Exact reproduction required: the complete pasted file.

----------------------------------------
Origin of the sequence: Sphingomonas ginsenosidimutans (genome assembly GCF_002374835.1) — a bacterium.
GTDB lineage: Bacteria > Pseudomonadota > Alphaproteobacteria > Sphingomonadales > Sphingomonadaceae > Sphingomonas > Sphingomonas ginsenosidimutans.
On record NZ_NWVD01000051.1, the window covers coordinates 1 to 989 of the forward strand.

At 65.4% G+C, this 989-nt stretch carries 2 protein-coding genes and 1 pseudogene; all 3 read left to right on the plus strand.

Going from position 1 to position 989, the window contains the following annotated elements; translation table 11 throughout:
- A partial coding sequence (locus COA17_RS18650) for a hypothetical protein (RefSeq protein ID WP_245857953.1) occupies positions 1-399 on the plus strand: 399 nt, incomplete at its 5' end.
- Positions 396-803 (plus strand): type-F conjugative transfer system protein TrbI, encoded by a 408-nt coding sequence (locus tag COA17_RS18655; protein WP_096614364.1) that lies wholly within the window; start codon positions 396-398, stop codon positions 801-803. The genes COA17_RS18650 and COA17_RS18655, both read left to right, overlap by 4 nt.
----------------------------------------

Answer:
Origin of the sequence: Sphingomonas ginsenosidimutans (genome assembly GCF_002374835.1) — a bacterium.
GTDB lineage: Bacteria > Pseudomonadota > Alphaproteobacteria > Sphingomonadales > Sphingomonadaceae > Sphingomonas > Sphingomonas ginsenosidimutans.
On record NZ_NWVD01000051.1, the window covers coordinates 1 to 989 of the forward strand.

At 65.4% G+C, this 989-nt stretch carries 2 protein-coding genes and 1 pseudogene; all 3 read left to right on the plus strand.

Going from position 1 to position 989, the window contains the following annotated elements; translation table 11 throughout:
- A partial coding sequence (locus COA17_RS18650) for a hypothetical protein (RefSeq protein ID WP_245857953.1) occupies positions 1-399 on the plus strand: 399 nt, incomplete at its 5' end.
- Positions 396-803 (plus strand): type-F conjugative transfer system protein TrbI, encoded by a 408-nt coding sequence (locus tag COA17_RS18655; protein WP_096614364.1) that lies wholly within the window; start codon positions 396-398, stop codon positions 801-803. The genes COA17_RS18650 and COA17_RS18655, both read left to right, overlap by 4 nt.